The California Office of Statewide Health Planning and Development has released on its Web site (oshpd.ca.gov) in-hospital death rates for three medical conditions – acute stroke, gastrointestinal bleeding and hip fracture – as well as five surgical procedures, using data from 2006 and 2007.
The report, which required acute-care hospitals to participate, rated facilities as better than, worse than or on par with the state average for the eight categories, adjusting for whether the hospital treats a greater number of very sick, high-risk patients.
The San Francisco Chronicle reports of the state’s 384 such hospitals, 25 performed better than the state average on at least one of the procedures or conditions, and 94 did worse in 2007. In 2006, 33 hospitals scored better than average, and 98 rated worse on at least one of the indicators.
The report used measures developed by the federal Agency for Healthcare Research and Quality. The surgical procedures featured in the report are esophageal resection, or the removal of all of part of the esophagus; pancreatic resection; craniotomy, which is done to open the skull; carotid endarterectomy, an operation to prevent strokes; and percutaneous transluminal coronary angioplasty, commonly known as “cardiac cath,” to open blocked coronary arteries.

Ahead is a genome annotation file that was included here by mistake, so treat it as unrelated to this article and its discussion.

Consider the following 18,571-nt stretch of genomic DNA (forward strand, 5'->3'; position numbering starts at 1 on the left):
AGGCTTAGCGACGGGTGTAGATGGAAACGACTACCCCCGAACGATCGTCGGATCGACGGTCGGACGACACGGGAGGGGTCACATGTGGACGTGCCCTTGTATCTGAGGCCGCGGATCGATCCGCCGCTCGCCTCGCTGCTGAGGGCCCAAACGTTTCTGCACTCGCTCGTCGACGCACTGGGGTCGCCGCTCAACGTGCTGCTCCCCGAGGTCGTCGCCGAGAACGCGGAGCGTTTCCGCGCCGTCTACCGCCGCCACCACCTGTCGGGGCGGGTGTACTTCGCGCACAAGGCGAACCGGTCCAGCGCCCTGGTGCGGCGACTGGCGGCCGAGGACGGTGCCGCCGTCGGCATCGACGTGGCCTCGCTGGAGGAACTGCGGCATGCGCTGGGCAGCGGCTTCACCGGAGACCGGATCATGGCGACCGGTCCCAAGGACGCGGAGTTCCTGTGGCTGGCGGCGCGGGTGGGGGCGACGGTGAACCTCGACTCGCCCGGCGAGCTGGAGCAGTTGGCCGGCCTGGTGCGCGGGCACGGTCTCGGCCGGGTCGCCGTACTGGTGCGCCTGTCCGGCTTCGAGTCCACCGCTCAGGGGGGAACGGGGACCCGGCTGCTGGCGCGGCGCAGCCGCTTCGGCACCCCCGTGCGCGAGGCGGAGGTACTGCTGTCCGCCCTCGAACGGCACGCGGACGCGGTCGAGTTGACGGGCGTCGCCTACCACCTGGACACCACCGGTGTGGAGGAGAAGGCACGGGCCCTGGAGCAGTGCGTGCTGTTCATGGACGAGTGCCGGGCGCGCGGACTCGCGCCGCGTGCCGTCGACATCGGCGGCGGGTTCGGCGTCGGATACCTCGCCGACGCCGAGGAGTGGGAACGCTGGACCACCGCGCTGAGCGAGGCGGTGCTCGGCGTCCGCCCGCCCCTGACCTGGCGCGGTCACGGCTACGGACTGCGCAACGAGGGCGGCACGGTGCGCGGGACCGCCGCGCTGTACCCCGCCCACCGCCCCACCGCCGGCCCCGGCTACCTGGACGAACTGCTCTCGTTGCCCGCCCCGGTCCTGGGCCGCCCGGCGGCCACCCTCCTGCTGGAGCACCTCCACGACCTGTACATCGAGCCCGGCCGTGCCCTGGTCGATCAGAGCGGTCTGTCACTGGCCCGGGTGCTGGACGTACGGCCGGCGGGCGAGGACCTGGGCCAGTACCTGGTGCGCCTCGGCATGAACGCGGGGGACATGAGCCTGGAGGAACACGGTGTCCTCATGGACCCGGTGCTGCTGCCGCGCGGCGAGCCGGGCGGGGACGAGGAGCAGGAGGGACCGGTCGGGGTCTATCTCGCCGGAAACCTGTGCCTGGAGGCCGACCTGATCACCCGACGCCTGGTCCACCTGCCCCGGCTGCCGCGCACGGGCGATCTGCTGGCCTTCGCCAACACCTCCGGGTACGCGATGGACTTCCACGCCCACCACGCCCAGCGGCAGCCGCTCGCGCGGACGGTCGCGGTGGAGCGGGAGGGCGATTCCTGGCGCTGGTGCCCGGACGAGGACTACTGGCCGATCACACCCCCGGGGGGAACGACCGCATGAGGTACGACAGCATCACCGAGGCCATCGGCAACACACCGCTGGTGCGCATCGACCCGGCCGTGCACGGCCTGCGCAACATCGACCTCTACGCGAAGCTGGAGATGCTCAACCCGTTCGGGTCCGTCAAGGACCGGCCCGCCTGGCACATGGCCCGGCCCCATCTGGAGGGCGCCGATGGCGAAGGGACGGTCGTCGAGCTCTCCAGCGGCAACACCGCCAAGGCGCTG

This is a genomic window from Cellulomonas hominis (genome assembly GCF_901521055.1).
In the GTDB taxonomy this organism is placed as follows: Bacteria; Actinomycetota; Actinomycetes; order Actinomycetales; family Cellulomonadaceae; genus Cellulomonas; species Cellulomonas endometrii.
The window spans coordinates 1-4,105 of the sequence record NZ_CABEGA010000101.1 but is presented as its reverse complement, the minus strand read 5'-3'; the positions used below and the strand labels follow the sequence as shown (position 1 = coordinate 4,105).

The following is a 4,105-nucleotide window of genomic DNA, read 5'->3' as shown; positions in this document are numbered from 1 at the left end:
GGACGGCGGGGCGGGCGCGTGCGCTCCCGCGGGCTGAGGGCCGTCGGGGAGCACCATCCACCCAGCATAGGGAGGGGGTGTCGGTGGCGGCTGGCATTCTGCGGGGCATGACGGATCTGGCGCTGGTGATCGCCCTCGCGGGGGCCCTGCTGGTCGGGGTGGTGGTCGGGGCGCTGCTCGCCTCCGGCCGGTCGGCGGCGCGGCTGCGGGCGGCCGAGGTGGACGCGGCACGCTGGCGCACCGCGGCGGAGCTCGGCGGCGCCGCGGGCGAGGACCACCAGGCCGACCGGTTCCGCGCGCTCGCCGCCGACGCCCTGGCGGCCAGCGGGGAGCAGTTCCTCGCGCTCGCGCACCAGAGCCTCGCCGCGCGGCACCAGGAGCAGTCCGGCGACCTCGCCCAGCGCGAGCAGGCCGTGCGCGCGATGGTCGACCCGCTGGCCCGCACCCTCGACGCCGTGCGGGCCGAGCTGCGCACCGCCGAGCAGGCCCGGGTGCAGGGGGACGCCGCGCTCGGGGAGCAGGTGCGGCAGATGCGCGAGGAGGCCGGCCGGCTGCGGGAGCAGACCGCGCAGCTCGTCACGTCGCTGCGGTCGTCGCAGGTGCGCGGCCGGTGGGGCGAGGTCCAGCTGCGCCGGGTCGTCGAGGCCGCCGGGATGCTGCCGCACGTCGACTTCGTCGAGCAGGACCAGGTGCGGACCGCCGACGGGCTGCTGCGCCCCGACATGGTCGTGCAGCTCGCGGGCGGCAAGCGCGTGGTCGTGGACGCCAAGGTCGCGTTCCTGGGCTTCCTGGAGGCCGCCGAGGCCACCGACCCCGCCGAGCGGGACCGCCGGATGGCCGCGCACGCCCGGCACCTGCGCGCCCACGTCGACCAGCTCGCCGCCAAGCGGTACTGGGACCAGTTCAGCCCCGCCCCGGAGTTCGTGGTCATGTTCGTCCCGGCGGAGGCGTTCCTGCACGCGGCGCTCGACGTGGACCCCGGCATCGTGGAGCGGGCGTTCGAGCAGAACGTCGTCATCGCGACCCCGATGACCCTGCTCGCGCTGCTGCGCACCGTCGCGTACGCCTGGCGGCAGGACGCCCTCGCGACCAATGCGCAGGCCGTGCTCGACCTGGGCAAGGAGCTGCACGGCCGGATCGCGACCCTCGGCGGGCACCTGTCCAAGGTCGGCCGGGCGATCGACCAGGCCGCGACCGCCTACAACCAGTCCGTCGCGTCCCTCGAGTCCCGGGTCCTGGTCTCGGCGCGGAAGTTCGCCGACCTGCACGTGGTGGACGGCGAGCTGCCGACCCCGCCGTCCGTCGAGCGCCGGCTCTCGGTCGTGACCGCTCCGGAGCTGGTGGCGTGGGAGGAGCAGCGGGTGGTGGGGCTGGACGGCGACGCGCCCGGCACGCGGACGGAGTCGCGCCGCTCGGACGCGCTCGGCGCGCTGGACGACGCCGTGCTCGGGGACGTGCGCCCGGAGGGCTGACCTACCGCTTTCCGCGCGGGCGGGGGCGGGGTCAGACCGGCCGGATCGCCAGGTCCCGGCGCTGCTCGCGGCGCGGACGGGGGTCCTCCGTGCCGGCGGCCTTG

California is among about 15 states that mandate the release of some medical outcome data. The state in recent years has released 30-day mortality rates for coronary artery bypass graft surgery and pneumonia.